clog

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English[edit]

Pronunciation[edit]

Etymology[edit]

Middle English clog (weight attached to the leg of an animal to impede movement)

Noun[edit]

clog (plural clogs)

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  1. A type of shoe with an inflexible, often wooden sole sometimes with an open heel.
    Dutch people rarely wear clogs these days.
  2. A blockage.
    The plumber cleared the clog from the drain.
  3. (UK, colloquial) A shoe of any type.
    • 1987, Withnail and I:
      Withnail: I let him in this morning. He lost one of his clogs.
  4. A weight, such as a log or block of wood, attached to a person or animal to hinder motion.
    • Hudibras
      As a dog [] by chance breaks loose, / And quits his clog.
    • Tennyson
      A clog of lead was round my feet.
  5. That which hinders or impedes motion; an encumbrance, restraint, or impediment of any kind.
    • Burke
      All the ancient, honest, juridical principles and institutions of England are so many clogs to check and retard the headlong course of violence and oppression.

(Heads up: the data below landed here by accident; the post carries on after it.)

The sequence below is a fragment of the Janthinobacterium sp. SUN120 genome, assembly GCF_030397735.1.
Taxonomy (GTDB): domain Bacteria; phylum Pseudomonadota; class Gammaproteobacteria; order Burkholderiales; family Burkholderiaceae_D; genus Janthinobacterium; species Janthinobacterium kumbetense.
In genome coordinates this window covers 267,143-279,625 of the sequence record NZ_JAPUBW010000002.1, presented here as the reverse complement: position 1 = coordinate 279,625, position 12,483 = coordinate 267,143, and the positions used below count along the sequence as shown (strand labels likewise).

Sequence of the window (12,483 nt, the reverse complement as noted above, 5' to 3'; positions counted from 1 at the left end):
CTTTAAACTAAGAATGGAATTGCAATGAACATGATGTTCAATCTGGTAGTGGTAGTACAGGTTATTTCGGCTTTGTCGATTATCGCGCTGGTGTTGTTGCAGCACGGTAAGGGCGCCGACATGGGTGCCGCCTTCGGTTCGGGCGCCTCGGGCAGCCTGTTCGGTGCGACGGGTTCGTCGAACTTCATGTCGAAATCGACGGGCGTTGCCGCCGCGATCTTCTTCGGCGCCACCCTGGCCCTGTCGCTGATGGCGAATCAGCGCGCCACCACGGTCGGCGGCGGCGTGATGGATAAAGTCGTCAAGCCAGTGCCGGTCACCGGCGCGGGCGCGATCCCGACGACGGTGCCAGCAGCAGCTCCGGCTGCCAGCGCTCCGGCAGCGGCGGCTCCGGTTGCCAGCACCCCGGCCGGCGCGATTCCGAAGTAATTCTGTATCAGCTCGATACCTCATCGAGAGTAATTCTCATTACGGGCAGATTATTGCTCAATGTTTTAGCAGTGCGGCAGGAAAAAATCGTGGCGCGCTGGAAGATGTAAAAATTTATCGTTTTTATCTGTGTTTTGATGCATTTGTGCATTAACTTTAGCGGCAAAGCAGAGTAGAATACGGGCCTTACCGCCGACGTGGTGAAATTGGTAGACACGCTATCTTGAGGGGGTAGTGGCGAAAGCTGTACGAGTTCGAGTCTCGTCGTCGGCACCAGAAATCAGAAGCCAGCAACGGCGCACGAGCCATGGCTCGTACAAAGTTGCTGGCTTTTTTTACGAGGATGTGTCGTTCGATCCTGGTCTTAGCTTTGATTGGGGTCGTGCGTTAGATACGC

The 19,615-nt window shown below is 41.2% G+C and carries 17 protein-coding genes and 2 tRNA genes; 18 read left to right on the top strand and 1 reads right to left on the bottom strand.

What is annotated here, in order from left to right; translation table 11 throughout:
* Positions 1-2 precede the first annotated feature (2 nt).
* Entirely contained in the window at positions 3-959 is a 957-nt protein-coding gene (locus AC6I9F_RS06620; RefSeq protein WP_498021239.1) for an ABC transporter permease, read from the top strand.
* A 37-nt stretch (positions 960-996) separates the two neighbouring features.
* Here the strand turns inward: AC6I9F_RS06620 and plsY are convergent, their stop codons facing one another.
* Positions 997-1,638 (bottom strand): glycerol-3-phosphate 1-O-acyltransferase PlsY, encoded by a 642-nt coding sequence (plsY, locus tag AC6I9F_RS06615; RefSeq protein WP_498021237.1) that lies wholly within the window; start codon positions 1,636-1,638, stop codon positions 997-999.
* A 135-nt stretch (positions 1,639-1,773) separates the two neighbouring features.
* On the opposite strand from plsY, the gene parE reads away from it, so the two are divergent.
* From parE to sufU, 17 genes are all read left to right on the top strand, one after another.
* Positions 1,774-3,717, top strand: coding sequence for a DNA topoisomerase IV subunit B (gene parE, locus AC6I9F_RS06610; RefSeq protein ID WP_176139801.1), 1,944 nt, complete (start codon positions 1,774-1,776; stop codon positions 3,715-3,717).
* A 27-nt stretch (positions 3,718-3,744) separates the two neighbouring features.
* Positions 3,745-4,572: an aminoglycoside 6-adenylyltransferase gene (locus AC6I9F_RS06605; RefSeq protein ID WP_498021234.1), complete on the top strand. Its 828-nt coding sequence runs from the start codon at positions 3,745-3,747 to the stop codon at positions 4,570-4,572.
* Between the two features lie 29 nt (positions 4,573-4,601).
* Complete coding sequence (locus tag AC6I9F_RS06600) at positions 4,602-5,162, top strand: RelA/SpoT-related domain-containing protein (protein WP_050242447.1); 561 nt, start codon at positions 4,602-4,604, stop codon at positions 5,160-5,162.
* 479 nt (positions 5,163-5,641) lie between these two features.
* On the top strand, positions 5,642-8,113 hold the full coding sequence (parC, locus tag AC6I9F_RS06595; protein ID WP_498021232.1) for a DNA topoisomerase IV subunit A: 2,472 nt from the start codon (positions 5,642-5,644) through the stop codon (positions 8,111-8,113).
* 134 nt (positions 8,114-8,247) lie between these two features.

Derived terms[edit]

Translations[edit]

The translations below need to be checked and inserted above into the appropriate translation tables, removing any numbers. Numbers do not necessarily match those in definitions. See instructions at Help:How to check translations.

Verb[edit]

clog (third-person singular simple present clogs, present participle clogging, simple past and past participle clogged)

  1. To block or slow passage through (often with 'up').
    Hair is clogging the drainpipe.
    The roads are clogged up with traffic.
  2. To encumber or load, especially with something that impedes motion; to hamper.
    • Dryden
      The wings of winds were clogged with ice and snow.
  3. To burden; to trammel; to embarrass; to perplex.
    • Addison
      The commodities are clogged with impositions.
    • Shakespeare
      You'll rue the time / That clogs me with this answer.

Translations[edit]


Irish[edit]

Etymology[edit]

From Old Irish cloc, from Late Latin clocca (bell) (compare Welsh cloch Cornish clogh, Breton kloc'h), from Proto-Indo-European *kleg- (to cry, sound).

Pronunciation[edit]

Noun[edit]

clog m (genitive cloig, nominative plural cloig)

  1. bell
  2. clock

Declension[edit]

Derived terms[edit]

Mutation[edit]

Irish mutation
Radical Lenition Eclipsis
clog chlog gclog
Note: Some of these forms may be hypothetical. Not every
possible mutated form of every word actually occurs.